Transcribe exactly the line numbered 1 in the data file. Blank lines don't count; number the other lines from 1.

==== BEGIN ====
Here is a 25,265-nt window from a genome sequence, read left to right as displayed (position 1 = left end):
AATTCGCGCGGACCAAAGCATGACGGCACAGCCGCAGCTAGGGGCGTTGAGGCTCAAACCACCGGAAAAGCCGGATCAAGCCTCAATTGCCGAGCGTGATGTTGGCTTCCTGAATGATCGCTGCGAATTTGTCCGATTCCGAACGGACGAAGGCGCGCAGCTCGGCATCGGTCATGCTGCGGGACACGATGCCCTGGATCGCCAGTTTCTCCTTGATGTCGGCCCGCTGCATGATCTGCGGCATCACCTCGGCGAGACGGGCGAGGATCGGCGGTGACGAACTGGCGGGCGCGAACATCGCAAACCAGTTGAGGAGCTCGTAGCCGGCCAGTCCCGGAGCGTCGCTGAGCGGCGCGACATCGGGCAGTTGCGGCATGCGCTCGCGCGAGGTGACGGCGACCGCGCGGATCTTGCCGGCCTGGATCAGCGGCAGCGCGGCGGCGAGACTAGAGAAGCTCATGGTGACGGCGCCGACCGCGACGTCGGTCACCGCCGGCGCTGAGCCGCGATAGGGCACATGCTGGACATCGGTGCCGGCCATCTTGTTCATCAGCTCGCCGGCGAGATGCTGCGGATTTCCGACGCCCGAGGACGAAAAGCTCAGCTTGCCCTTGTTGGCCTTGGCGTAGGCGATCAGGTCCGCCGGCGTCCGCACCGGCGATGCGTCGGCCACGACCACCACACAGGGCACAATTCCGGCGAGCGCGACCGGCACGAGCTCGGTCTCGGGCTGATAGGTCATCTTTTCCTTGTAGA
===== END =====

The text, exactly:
Here is a 25,265-nt window from a genome sequence, read left to right as displayed (position 1 = left end):